A Goofy Movie

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A Goofy Movie
A Goofy Movie.png
Theatrical release poster
Directed by Kevin Lima
Produced by Dan Rounds
Screenplay by Jymn Magon
Brian Pimental
Chris Matheson
Story by Jymn Magon
Starring Bill Farmer
Jason Marsden
Rob Paulsen
Jim Cummings
Kellie Martin
Pauly Shore
Pat Buttram
Brittany Alyse Smith
Ray Liotta
Music by Carter Burwell
Don Davis
Editing by Gregory Perler
Studio Walt Disney Pictures
DisneyToon Studios
Distributed by Buena Vista Pictures
Release dates
  • April 7, 1995 (1995-04-07)
Running time 78 minutes
Country United States
Language English
Box office $35,348,597[1]

A Goofy Movie is a 1995 American animated musical comedy road film, produced by DisneyToon Studios, and released in theaters on April 7, 1995 by Walt Disney Pictures. The film features characters from The Disney Afternoon television series Goof Troop; the film itself acts as a sequel to the TV show.

Directed by Kevin Lima, the film's plot revolves around the father-son relationship between Goofy and Max as Goofy believes that he's losing Max. A direct-to-video sequel called An Extremely Goofy Movie was released in 2000. The film was dedicated to Pat Buttram, who died during production.

Plot[edit]

Fourteen-year-old Max Goof is the son of Goofy Goof. Max lives in New York City and has a tense relationship with his father. On the last day of school before the summer break, Max and his best friends P.J. and Robert "Bobby" Zimmeruski hijack the auditorium stage in the middle of Principal Mazur's speech, creating a small concert where Max performs while costumed as the pop singer Powerline. The performance succeeds in making Max a school celebrity and impressing his love interest Roxanne; but they mess up and are exposed at the last second and Max, P.J. and Bobby are put on trial. Roxanne speaks with Max and agrees to go with him to a party where Powerline's concert will be aired live, but Mazur forewarns Goofy that Max's actions may result in his death in the electric chair.

Goofy desperately decides to take Max on a fishing trip to Lake Destiny, Idaho, following a map route he and his father took years ago, and the two go into his AMC Pacer station wagon. However, he is oblivious to what Max is planning to do with Roxanne. Max stops by Roxanne's house to call off their date, but when Roxanne says she will just have to go with someone else, Max instead fabricates a story about his father knowing Powerline. He tells her that he will be on stage at the concert with Powerline and Roxanne says that she'll see him on TV which worries him.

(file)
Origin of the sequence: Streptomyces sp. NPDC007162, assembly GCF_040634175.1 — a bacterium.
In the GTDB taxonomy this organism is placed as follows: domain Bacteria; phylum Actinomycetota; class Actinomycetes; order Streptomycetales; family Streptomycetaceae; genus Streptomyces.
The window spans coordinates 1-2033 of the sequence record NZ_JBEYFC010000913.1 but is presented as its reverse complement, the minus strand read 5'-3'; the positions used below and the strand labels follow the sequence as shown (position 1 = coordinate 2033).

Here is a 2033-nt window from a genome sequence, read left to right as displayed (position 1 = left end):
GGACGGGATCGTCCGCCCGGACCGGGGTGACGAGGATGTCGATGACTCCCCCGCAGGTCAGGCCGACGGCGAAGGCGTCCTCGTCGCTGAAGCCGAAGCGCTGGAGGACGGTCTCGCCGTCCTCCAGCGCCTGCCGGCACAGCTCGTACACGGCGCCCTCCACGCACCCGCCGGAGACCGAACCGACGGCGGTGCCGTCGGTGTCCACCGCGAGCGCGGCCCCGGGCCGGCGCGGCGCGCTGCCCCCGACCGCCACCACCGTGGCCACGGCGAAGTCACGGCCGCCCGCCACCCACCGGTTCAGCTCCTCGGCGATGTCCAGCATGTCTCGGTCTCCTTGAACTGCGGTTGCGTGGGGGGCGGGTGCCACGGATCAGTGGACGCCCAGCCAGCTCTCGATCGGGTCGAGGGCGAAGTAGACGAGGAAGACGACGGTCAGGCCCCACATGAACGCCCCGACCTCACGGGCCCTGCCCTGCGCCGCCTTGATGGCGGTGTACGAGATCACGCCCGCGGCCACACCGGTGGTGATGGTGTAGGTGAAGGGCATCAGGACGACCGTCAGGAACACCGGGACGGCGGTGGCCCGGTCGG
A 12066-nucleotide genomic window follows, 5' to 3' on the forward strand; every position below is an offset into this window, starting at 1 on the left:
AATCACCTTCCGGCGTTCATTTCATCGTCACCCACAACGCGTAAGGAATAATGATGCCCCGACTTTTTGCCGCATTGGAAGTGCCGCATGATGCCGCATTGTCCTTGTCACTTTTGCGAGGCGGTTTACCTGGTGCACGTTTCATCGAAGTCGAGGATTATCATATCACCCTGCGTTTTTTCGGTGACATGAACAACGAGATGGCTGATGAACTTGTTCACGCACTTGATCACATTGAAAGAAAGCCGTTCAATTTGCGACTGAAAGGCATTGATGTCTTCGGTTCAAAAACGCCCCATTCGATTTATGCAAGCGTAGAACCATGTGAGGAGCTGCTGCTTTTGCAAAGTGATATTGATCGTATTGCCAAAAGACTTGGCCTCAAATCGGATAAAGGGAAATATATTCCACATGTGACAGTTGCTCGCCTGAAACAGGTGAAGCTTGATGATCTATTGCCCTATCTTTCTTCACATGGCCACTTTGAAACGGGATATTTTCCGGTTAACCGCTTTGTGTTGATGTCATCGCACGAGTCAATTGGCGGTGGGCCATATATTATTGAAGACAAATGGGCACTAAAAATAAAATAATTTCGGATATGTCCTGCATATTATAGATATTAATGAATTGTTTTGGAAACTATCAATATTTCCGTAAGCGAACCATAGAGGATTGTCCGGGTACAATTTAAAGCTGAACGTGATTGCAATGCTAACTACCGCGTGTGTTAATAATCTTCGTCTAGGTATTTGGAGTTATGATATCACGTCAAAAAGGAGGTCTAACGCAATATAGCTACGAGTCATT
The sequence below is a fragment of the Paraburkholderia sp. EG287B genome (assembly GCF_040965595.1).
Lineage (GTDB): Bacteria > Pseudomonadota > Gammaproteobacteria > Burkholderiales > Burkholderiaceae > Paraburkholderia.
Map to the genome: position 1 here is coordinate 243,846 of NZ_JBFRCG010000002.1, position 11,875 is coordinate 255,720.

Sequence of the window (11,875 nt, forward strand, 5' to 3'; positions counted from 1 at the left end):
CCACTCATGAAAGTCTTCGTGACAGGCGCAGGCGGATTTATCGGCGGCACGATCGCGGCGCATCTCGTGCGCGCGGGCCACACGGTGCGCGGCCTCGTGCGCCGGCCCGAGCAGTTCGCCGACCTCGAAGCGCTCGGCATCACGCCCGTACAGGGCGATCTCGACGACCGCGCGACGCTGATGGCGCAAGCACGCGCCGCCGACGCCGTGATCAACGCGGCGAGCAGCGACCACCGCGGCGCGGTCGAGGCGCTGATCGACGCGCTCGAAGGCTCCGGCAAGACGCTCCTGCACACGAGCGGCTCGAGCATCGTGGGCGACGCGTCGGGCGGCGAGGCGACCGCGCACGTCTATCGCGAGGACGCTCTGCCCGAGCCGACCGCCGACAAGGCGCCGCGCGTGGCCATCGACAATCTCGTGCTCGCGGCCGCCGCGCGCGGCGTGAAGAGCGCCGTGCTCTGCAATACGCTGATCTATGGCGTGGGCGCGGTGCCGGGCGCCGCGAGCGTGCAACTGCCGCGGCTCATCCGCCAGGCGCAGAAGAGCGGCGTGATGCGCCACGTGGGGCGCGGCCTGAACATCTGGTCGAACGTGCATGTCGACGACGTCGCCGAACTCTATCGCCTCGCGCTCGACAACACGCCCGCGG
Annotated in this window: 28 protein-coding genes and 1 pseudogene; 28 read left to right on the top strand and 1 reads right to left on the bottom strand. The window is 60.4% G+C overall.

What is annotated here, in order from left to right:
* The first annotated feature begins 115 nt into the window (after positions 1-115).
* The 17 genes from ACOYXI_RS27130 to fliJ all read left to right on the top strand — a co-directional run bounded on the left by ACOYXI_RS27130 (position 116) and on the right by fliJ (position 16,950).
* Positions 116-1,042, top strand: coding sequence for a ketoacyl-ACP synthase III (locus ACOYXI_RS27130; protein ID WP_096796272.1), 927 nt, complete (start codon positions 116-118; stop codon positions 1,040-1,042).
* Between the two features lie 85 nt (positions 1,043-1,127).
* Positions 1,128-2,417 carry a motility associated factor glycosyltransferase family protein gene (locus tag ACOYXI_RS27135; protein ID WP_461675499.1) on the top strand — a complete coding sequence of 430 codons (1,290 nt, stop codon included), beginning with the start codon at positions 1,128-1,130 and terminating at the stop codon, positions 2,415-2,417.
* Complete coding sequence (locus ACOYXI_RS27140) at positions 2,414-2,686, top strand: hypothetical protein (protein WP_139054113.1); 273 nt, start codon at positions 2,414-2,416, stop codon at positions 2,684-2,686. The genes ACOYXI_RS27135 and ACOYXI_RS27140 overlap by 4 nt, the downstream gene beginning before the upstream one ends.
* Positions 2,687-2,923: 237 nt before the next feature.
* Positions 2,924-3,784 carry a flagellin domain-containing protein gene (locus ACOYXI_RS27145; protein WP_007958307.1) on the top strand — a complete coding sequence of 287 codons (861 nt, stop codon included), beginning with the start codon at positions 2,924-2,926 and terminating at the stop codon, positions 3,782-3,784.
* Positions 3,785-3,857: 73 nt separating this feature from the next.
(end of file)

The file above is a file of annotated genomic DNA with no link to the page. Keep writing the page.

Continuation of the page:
Goofy plans his own trip against Max's wishes. Max hurts his father's feelings after his father humiliates him at an opossum-based theme park. While camping, Pete and P.J. join them in their high technical RV. Following Pete's advice to keep Max under control, Goofy takes his son fishing and performs the Perfect Cast fishing technique, luring Bigfoot to their camp. Pete and P.J. flee in their RV, leaving Goofy and Max to spend the night with Bigfoot in which they stay in their car to stay safe from him. At night, while Goofy is still sleeping, Max alters the map route to Los Angeles, where the concert is to take place.

The next morning, Goofy decides to make Max the navigator of the trip. The two go to several locations that satisfy both of them. They stop by a motel where they meet Pete and P.J. again. When Pete overhears a conversation between Max and P.J., he tells Goofy that Max has tricked him in traveling to Los Angeles. The next day, Goofy and Max come to a junction: One leading to Idaho, the other to California. In a panic, Max chooses the route to California, furious at this, Goofy stops the car at a mountain view, Max tries to explain why he chose the route, but Goofy is too upset to even talk. With the brake loose, the car drives off on its own; Goofy and Max chase after it and end up at a river. Goofy reveals that no matter how old Max gets, he will always be his son and the two reconcile with each other. Realizing that Max had promised to Roxanne to go to the Powerline concert, Goofy decides to take him to Los Angeles. But the two nearly plummet down a waterfall to their deaths, before Max saves Goofy, using the Perfect Cast technique while their car and bags take the plunge.

Goofy and Max get to Los Angeles and they battle the security guard and end up onstage and dance with Powerline, watched by Pete, P.J. and Roxanne on separate televisions. Goofy and Max return to Roxanne's house in their damaged car (what became of their stuff is unknown). Max tells the truth to Roxanne, but she accepts it and admits she always had feelings for him ever since he first said, "Ahyuck!" (which Max was ashamed of); thus, a relationship starts between them. Goofy's car blows up due to its damage sustained at the waterfall after it fell, but he safely falls through the porch roof of Roxanne's house, and he is introduced to her by Max.

Voice cast[edit]

Production[edit]

A Goofy Movie was the directorial debut for Disney crewmember Kevin Lima, who later on to direct two prestigious and classic Disney films: Tarzan and Enchanted.[2] In 1995, Lima said that "Instead of just keeping Goofy one-dimensional as he's been in the past, we wanted to give an emotional side that would add to the emotional arc of the story. We wanted the audience to see his feelings instead of just his antics."[3]

The main characters of this film, specifically Goofy, Max Goof, Pete, and PJ, are based on their incarnations in the Goof Troop television show, albeit slightly older: Max and PJ are high-school aged rather than middle-schoolers. However, other characters that had been established in Goof Troop do not appear in this film, such as Pete's wife Peg, his daughter Pistol, and pets Waffles and Chainsaw. Goofy and Pete retain their classic looks from the 1940s cartoons as opposed to the looks that they had in the 1950s cartoons and Goof Troop.

Although based upon a Disney TV series, A Goofy Movie was jointly produced by Walt Disney Feature Animation, Walt Disney Animation France S.A. and Walt Disney Animation Australia (later DisneyToon Studios) . Pre-production was done at the main WDFA studio in Burbank, California, starting as early as mid-1993. The animation work was done at Walt Disney Animation France S.A. (formerly Brizzi Films) in Paris, France supervised by Paul and Gaëtan Brizzi, with additional scenes animated at Disney's studio in Sydney, Australia (later DisneyToon Studios) under the direction of Steve Moore, and clean-up work done at the main Burbank studio.[4][5][6] Additional clean-up/animation was done by Phoenix Animation Studios in Canada, and digital ink and paint by the Pixibox studio in France.[7]